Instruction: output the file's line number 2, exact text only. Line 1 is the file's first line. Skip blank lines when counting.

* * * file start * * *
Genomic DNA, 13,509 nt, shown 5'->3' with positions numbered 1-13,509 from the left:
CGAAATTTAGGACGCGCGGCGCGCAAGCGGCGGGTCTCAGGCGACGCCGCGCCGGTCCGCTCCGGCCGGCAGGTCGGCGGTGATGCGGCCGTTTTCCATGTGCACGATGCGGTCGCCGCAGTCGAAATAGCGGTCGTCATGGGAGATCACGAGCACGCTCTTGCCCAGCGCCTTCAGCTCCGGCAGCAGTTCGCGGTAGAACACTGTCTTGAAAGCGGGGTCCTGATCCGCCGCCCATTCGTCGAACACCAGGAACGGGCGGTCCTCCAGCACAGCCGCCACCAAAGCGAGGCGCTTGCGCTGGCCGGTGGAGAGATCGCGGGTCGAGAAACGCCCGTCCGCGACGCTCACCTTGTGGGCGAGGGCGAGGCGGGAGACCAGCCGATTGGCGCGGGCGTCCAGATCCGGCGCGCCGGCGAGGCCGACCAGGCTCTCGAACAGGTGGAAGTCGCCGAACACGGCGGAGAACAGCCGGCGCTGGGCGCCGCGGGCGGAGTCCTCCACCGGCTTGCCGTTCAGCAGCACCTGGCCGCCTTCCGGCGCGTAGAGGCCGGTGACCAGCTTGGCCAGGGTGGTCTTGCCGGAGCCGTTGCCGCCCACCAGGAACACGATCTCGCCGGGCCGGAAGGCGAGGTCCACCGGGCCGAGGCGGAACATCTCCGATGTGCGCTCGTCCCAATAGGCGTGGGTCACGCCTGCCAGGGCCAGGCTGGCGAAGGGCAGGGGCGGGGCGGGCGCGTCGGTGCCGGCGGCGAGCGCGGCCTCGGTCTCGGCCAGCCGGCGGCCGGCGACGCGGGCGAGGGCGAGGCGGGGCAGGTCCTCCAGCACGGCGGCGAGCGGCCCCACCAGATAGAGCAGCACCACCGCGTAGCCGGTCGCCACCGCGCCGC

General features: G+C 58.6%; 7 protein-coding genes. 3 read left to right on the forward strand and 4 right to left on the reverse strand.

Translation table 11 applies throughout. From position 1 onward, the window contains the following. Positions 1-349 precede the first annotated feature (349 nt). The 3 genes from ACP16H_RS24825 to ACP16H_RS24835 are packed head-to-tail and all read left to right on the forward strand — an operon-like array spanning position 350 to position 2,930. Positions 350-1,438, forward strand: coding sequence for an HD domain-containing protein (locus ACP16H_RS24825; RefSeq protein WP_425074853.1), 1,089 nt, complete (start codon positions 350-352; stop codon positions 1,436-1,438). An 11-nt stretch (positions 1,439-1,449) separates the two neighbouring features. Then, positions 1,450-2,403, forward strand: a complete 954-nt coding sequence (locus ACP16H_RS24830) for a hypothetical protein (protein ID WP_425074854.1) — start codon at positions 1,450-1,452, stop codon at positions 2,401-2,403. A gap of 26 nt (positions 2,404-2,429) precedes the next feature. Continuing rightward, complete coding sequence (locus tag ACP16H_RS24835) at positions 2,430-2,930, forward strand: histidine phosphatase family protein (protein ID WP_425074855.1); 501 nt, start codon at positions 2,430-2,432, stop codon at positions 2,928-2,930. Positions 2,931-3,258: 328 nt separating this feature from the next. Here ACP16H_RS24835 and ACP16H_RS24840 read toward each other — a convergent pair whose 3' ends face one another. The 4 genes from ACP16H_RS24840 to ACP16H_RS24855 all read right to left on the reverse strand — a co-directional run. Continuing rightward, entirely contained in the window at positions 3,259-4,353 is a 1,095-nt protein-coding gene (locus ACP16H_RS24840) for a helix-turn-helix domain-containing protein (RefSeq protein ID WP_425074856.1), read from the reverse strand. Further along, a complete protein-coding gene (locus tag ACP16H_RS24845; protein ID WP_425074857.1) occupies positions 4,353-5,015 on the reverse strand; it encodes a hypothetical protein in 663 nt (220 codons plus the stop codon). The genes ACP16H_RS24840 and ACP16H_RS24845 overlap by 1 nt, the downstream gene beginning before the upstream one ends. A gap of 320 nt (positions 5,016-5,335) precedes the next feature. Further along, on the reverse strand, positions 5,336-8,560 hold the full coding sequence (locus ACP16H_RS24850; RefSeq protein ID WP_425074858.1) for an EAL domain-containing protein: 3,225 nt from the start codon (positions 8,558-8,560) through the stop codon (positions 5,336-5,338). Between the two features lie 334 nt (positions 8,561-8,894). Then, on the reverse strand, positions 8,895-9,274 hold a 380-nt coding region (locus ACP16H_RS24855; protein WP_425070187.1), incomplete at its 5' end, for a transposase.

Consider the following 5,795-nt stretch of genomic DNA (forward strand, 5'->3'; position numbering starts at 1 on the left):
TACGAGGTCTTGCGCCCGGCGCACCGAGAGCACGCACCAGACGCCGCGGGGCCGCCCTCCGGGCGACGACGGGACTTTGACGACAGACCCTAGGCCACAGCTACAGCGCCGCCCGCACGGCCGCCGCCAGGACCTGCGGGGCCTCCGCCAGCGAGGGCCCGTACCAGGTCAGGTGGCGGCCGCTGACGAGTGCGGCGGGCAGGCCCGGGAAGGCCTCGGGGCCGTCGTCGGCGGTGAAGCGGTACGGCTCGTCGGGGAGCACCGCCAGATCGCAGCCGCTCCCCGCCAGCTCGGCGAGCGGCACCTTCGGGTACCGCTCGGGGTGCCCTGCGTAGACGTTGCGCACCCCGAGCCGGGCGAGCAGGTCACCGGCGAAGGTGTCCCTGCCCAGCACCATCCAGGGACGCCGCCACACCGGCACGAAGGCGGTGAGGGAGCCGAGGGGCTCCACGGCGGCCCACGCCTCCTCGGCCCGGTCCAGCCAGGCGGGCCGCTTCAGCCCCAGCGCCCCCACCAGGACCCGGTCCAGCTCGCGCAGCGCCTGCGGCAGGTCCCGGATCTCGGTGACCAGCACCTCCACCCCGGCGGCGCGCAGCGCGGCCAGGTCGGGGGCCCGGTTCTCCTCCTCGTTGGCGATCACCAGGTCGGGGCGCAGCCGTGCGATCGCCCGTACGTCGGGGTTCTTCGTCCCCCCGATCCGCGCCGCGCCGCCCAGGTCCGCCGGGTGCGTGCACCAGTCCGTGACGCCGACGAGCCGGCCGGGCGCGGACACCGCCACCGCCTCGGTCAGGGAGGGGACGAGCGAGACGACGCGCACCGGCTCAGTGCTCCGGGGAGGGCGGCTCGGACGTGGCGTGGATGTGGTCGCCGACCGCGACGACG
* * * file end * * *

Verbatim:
CGAAATTTAGGACGCGCGGCGCGCAAGCGGCGGGTCTCAGGCGACGCCGCGCCGGTCCGCTCCGGCCGGCAGGTCGGCGGTGATGCGGCCGTTTTCCATGTGCACGATGCGGTCGCCGCAGTCGAAATAGCGGTCGTCATGGGAGATCACGAGCACGCTCTTGCCCAGCGCCTTCAGCTCCGGCAGCAGTTCGCGGTAGAACACTGTCTTGAAAGCGGGGTCCTGATCCGCCGCCCATTCGTCGAACACCAGGAACGGGCGGTCCTCCAGCACAGCCGCCACCAAAGCGAGGCGCTTGCGCTGGCCGGTGGAGAGATCGCGGGTCGAGAAACGCCCGTCCGCGACGCTCACCTTGTGGGCGAGGGCGAGGCGGGAGACCAGCCGATTGGCGCGGGCGTCCAGATCCGGCGCGCCGGCGAGGCCGACCAGGCTCTCGAACAGGTGGAAGTCGCCGAACACGGCGGAGAACAGCCGGCGCTGGGCGCCGCGGGCGGAGTCCTCCACCGGCTTGCCGTTCAGCAGCACCTGGCCGCCTTCCGGCGCGTAGAGGCCGGTGACCAGCTTGGCCAGGGTGGTCTTGCCGGAGCCGTTGCCGCCCACCAGGAACACGATCTCGCCGGGCCGGAAGGCGAGGTCCACCGGGCCGAGGCGGAACATCTCCGATGTGCGCTCGTCCCAATAGGCGTGGGTCACGCCTGCCAGGGCCAGGCTGGCGAAGGGCAGGGGCGGGGCGGGCGCGTCGGTGCCGGCGGCGAGCGCGGCCTCGGTCTCGGCCAGCCGGCGGCCGGCGACGCGGGCGAGGGCGAGGCGGGGCAGGTCCTCCAGCACGGCGGCGAGCGGCCCCACCAGATAGAGCAGCACCACCGCGTAGCCGGTCGCCACCGCGCCGC